Taking stock of markets and the major challenges ahead
As we reach the halfway stage in what has been a year of upheaval, we thought we would look at which markets and sub-areas of those markets have held up best and which are still nursing their wounds.
For the first half of the year the UK’s FTSE 100 benchmark of large cap companies had lost 16.9% while the FTSE 250 mid-cap index had lost 21.9% and the higher-growth AIM 100 market had lost just 8.4%.
WINNERS AND LOSERS
The best performing part of the UK market has been the Leisure Goods sector with a gain of 32.2%, which seems unlikely until you discover that the sector is dominated by ‘stay at home’ success story Games Workshop (GAW). Its fantasy miniatures and intellectual property have been in strong demand through lockdown.
Other winners have been pharmaceuticals, food and drug retailers and personal goods, all made up of large, unglamorous but dependable stocks.
The biggest losers so far are oil services and autos, both of which reflect the lack of travel during lockdown. Close behind are banks, which are essentially a leveraged play on the prospects for the UK economy and the direction of interest rates and as such probably tell us more about the market’s view of what is to come than any of the winners.
VALUE AND EARNINGS
Unlike the US market, which was trading at stretched multiples before the coronavirus crisis, the FTSE 100 was only trading at or slightly above its long term average valuation on the basis of cyclically adjusted earnings prior to the March sell-off.
On the same basis, today it trades close to the level reached at the bottom of the great financial crisis in 2009 which suggests long-term investors could find value in large-cap UK stocks.
However, the flip side of the value case is the fact that earnings will take many years to recover to their previous levels so reversion back to the mean for the market is going to take some time.
Analysts are currently cutting their 12-month earnings forecasts for the UK market as a whole by more than a quarter, approaching the same level as in early 2009.
Whether they subsequently raise them as fast as they did over a decade ago is the great unknown. For all the talk of a V-shaped recovery, few firms seemed to have any visibility in terms of earnings in their latest trading updates.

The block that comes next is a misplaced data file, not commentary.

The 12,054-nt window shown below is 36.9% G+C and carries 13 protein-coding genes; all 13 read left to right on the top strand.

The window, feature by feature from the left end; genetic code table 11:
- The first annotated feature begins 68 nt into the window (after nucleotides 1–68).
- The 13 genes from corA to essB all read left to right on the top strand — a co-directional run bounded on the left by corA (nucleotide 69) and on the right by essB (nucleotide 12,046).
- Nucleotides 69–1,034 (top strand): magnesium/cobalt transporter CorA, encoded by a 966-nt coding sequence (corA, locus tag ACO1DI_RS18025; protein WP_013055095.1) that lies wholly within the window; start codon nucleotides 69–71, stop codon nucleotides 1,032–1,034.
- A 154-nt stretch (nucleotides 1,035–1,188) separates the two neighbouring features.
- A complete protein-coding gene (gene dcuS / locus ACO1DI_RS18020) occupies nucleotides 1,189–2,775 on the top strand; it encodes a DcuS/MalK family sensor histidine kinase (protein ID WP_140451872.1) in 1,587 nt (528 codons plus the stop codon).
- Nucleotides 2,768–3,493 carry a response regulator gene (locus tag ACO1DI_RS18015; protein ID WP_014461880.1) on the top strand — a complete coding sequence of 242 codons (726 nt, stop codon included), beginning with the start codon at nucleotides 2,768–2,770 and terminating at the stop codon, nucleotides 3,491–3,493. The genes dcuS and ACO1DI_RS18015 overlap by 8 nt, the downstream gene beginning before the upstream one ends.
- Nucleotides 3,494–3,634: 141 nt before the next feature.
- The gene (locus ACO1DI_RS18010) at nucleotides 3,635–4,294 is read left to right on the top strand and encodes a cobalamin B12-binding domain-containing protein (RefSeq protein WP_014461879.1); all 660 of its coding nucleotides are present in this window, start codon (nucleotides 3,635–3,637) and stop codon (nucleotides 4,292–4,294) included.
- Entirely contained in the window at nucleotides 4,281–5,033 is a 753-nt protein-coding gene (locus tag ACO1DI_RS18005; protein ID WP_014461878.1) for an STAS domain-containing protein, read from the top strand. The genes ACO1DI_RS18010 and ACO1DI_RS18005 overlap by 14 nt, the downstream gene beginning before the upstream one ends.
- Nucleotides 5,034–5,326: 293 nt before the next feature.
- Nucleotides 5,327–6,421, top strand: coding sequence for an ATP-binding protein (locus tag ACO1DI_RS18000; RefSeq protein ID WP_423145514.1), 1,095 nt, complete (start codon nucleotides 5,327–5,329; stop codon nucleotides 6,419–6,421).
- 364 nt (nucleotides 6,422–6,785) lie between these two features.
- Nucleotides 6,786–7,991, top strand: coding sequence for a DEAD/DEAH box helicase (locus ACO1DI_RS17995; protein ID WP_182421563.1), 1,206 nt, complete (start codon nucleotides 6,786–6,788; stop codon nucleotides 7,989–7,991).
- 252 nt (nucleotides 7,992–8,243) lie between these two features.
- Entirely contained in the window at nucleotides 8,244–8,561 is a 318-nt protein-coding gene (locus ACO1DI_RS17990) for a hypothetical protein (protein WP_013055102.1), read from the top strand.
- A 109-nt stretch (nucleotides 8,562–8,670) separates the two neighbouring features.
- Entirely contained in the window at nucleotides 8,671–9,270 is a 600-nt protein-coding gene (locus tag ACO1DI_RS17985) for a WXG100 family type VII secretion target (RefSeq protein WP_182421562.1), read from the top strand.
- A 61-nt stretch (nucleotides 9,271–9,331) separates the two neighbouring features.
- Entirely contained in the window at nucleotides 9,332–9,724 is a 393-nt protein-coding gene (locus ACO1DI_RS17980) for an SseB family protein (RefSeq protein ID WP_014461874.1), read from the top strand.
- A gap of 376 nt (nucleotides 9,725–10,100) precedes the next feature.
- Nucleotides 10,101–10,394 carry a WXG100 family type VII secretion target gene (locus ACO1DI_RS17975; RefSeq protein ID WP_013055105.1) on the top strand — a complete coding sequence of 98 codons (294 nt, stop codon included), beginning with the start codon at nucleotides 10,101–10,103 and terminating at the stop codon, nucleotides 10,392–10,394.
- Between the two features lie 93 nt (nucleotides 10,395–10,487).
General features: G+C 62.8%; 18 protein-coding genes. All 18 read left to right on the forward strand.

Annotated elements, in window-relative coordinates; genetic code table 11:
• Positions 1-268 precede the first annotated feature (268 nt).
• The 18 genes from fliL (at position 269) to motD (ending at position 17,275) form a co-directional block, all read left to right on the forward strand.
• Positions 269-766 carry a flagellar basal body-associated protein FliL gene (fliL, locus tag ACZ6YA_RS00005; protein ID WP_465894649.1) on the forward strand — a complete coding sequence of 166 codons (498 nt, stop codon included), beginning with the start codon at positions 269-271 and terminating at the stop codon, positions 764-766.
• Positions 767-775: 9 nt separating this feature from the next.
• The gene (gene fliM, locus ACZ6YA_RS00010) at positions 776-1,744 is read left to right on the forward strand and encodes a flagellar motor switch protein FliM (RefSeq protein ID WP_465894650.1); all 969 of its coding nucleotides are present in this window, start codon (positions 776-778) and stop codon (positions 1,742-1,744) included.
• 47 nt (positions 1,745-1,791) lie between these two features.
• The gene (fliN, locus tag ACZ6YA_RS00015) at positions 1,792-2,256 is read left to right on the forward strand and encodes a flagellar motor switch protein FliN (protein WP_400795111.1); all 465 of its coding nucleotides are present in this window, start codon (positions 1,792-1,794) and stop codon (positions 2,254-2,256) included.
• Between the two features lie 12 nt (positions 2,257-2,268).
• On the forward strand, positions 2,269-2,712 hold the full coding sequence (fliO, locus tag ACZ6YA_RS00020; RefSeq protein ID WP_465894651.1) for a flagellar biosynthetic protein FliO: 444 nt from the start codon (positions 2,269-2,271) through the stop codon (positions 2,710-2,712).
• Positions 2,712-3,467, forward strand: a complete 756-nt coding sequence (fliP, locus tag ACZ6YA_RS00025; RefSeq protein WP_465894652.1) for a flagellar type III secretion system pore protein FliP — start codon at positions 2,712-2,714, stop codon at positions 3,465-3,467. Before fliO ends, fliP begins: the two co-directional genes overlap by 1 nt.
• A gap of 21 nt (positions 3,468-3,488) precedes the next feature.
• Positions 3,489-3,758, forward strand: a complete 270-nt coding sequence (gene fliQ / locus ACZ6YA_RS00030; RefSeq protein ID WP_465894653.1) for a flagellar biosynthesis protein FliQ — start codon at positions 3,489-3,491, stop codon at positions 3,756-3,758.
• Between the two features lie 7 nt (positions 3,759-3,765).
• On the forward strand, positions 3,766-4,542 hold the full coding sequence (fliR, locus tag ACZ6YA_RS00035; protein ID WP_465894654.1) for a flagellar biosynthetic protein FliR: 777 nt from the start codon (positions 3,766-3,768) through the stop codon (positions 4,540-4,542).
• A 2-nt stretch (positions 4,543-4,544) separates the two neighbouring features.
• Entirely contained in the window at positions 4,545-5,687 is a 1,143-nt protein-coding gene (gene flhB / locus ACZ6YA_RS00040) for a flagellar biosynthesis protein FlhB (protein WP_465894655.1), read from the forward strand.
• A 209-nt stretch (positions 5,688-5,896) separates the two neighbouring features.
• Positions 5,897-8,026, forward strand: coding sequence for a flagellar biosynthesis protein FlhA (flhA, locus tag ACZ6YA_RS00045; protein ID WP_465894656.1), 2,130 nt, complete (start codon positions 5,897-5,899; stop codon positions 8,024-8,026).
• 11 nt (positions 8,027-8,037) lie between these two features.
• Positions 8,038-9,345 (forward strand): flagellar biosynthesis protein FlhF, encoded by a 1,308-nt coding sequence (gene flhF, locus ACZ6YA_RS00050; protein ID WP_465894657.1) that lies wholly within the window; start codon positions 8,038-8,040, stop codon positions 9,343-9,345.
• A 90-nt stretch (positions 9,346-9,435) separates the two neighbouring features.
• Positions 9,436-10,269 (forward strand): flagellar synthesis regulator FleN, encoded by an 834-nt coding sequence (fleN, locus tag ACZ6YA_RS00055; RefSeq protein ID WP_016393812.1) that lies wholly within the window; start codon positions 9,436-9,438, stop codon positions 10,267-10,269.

First half reports, which will begin rolling in this month, are likely to be a write-off so investors need to concentrate on the outlook statements before coming to any conclusions on particular stocks.
BULLS VERSUS BEARS
Strategists such as Morgan Stanley’s Andrew Sheets are upbeat, arguing that the global economy was showing typical late-cycle characteristics before the pandemic, and that ‘the market is under-pricing the extent to which the recovery could follow the traditional playbook’.
On the other hand, the International Monetary Fund (IMF) has warned that the global economy faces the biggest slump since the Great Depression of the 1930s and that financial markets are ‘disconnected from shifts in underlying economic prospects’.
Last week the IMF cut its 2020 global growth forecast to minus 4.9% from minus 3% previously due to lower consumption, demand shocks from social distancing and an increase in the savings rate as people hunker down.
It also said that if there was a second wave of infections the global economy could flatline instead of growing 5.4% next year.
Politics is likely to play a large part in how markets behave in the second half of the year, both in the UK and abroad.
While there seems to have been little progress so far on a Brexit deal with the EU, European chief negotiator Michel Barnier believes an agreement is still within reach as long as the UK adheres to ‘the letter and the spirit’ of its non-binding declaration last year.
There are hints the UK would accept tariffs and quotas in areas of its choosing if they allowed it to walk away from other conditions.
Ultimately the ‘moment of truth’ will come at the EU summit in October when the bloc will want to see a draft agreement.
In the US, which is grappling with severe outbreaks of coronavirus across several states, investors will eventually have to switch their focus to the presidential election in November.
The latest Financial Times poll calculator puts Joe Biden on 287 electoral college votes against 142 voted for Donald Trump, with support for Biden on both coasts far outweighing Trump’s narrow central southern base.
Interestingly, key states such as Florida and Michigan are leaning towards Biden while Texas, the second biggest state in terms of college votes, is considered a toss-up.
Despite his erratic performance, Trump is pro-business and pro-markets so if the current projections prove to be correct there could be volatility ahead for US stocks.